Do you often wake up in the mornings with neck or back pain and stiffness? Do you constantly fluff, poke, prod and flip your pillow to help find the most comfortable position to sleep? If you have ever woken up with a sore, stiff, or painful neck, shoulder, or back, you may be suffering from improper sleep positions. So, I have 2 questions for you:
How long have you had that particular pillow?
How do you know if it’s the right fit for your neck?
You weren’t born with a pillow under your head
Throughout your early years of life you slept soundly without pillow. You lay there swaddled in your crib, asleep on your back, on a cushy surface for sure, but without the propped up, forward or laterally flexed neck position that a pillow often forces you into. And then, someone gave you a big bed and a pillow. We all grow accustomed to our necks being in certain positions and are constantly searching for the one pillow to make the best fit.
The thought process behind the modern pillow is intended to help us in our sleep and help us feel comfortable. However, the majority of individuals are searching for that support in fluffy, thick, overly large pillows that have been created to mimic the pillows that evolved from wealth and style. It’s truly rare that a conscious effort is made to work WITH our anatomy and cradle the head and neck in an optimal, neutral position.
Understand, the thick pillow is not so bad if you are a side sleeper but if you sleep on your back then a thick fluffy pillow is basically the antagonist of restful sleep and a healthy spine. This is due to these ‘gigantic mounds of fluff’ pushing our head into various positions of flexion and lateral flexion. These kinds of forced positions break the healthy neutral positions that the head should be in to keep the neck muscles relaxed and happy.
Which way of sleeping is best?
The general consensus is that the best position to sleep in is on your back with your head held in a neutral position. In this position, a small amount of support of the neck is acceptable to help keep the normal curve of the cervical spine, with a minimal amount of cushioned support for the skull. Remember, in this sleeping position, the plane of the face should be running parallel to the ceiling. Here is where our standard pillow fails in its role as a sleep aide. It is generally too large and thick to properly cradle the head and neck without causing major forward bending at the cervical spine eventually resulting in a military or straightened cervical curve.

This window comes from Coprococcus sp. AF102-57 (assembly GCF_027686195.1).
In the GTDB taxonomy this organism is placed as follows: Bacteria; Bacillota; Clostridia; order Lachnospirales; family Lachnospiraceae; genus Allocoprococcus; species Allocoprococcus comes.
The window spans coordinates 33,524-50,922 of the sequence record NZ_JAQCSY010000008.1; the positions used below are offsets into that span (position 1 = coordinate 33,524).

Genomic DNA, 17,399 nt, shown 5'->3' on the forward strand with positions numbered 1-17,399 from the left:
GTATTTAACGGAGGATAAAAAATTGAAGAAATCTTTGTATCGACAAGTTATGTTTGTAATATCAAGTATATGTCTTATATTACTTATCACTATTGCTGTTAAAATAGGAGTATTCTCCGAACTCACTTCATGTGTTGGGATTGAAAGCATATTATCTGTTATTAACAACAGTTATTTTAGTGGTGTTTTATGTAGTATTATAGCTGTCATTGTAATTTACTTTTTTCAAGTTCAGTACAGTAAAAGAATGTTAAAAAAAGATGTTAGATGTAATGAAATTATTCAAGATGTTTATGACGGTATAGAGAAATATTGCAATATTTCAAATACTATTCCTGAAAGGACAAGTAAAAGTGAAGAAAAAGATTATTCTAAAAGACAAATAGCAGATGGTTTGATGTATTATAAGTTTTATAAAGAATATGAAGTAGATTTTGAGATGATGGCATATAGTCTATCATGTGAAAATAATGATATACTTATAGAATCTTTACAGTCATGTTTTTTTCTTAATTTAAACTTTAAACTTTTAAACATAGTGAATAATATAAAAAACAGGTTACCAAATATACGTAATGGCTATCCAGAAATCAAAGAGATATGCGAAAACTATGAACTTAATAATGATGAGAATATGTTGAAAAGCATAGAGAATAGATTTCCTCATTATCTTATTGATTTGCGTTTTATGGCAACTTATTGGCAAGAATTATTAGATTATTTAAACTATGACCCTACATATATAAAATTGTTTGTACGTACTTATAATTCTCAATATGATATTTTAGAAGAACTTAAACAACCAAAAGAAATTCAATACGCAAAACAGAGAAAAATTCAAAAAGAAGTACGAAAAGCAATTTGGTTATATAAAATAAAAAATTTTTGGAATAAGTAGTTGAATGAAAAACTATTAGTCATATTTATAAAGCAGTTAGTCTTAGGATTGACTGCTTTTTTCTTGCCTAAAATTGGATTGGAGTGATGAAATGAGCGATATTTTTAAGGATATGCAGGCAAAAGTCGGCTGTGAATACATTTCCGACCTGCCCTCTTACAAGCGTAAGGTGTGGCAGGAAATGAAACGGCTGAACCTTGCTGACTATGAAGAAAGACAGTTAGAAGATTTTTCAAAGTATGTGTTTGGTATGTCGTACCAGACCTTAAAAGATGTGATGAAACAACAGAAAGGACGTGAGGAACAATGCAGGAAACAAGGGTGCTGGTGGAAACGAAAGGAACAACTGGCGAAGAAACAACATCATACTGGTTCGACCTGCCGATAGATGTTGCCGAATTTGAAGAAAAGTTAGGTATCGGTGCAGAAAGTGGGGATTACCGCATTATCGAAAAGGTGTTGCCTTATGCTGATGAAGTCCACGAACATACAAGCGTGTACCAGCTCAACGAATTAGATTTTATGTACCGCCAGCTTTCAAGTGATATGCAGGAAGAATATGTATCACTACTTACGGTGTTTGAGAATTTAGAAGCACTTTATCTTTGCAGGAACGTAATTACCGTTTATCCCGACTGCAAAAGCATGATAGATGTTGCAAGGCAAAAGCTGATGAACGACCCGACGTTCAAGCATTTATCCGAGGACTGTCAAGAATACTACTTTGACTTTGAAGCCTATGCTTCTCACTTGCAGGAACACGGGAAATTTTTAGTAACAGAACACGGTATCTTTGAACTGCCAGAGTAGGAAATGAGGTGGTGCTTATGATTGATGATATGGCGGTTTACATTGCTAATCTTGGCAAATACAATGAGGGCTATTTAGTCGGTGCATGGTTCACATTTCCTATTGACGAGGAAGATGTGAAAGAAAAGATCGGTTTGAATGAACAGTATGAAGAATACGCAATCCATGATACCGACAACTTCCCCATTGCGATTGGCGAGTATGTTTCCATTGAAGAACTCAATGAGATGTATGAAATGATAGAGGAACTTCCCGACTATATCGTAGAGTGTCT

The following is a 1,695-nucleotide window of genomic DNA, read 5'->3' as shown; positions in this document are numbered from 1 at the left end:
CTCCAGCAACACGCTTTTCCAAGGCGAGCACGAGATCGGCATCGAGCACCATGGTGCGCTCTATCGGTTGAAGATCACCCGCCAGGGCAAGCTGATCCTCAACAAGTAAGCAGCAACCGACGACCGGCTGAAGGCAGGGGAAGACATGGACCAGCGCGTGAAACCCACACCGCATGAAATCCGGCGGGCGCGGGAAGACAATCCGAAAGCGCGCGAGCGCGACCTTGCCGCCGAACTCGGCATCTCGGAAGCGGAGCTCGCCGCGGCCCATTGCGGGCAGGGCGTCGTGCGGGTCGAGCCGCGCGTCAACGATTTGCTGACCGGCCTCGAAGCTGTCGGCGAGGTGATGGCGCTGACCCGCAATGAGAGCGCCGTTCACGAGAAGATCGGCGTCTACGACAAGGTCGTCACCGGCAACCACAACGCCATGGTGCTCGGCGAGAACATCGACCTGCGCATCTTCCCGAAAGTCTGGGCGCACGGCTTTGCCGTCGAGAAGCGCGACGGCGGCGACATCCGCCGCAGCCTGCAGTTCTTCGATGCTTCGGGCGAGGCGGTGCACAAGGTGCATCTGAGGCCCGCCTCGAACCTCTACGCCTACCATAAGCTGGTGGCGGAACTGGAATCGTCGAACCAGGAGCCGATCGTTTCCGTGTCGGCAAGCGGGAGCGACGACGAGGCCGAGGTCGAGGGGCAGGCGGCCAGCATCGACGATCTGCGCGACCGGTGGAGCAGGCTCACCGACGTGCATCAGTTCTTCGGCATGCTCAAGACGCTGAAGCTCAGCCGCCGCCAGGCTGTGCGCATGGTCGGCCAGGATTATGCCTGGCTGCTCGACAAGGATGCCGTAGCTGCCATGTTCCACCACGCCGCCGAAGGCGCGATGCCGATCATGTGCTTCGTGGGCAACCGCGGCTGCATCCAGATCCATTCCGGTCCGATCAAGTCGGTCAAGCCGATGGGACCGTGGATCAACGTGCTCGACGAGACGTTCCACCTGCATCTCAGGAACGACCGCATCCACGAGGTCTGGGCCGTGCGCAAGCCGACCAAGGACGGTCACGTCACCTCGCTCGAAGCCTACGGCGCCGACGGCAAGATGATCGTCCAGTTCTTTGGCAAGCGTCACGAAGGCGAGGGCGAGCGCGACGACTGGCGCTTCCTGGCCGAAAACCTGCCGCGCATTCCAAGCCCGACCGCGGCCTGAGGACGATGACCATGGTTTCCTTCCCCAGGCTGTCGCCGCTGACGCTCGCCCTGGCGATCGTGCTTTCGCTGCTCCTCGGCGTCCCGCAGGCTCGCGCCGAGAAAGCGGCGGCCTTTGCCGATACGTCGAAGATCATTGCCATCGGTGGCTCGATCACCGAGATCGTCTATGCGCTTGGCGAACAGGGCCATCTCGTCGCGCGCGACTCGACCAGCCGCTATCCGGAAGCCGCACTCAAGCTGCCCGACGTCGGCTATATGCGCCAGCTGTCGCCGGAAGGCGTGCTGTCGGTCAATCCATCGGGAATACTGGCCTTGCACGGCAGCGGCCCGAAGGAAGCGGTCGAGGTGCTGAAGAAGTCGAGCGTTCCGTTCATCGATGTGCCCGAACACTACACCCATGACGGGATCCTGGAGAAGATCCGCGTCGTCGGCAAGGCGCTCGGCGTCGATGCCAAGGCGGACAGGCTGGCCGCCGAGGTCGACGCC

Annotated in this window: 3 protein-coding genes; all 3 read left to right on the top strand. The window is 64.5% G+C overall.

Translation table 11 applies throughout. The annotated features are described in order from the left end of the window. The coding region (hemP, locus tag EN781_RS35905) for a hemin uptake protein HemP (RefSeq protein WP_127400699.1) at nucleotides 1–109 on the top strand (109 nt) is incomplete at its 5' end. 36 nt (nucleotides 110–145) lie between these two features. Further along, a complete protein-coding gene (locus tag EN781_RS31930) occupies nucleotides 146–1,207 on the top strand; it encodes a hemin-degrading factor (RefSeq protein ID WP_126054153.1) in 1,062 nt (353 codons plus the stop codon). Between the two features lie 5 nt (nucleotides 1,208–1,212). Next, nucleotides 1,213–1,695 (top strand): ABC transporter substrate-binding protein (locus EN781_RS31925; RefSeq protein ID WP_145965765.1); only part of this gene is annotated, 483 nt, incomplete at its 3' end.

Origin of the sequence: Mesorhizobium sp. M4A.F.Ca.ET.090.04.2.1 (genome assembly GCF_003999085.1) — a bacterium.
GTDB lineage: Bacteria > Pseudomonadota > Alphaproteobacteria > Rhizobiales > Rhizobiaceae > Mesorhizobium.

The second best position is on our side. In this position the pillow should be the thickness of your shoulder with enough firmness from your pillow to support the head and neck strongly in a neutral position, but with enough cushion that your arm isn’t a preferable option. In this sleeping position, your head should be neutral. Often, you may find that your pillow is too large or too small to accommodate a completely neutral head and neck position.
What should you do with your old pillow?
After replacing your pillow with a more accurately sized one, you can recycle your old fluffy pillow by placing it between your legs in order to keep your hips and thighs in a neutral position similar to what they would be if you were standing up.
If you sleep on your stomach, then you should be actively working on sleeping on your side or on your back. Nearly any pillow in this position forces your head to be placed in intensely rotated positions and pushes your spine into unnatural, potentially detrimental curvatures.
If you are a back sleeper who after reading this post, pulled your fluffy hunk of a pillow out from under your head and attempted to lower your head and neck to the bed behind you, only to find that there appears to be an infinite distance between your head and your bedding, then your neck is probably in need of some retraining. Our suggestion? Slowly and incrementally lower your head over the course of several months to a year. Try changing the height an inch at a time, making no immediate drastic changes, until your neck sits comfortably in a neutral position. At Rush-Henrietta Family Chiropractic, we help patients with neck and should issues, regularly. Ask up about the best positions to try for your own neck-health.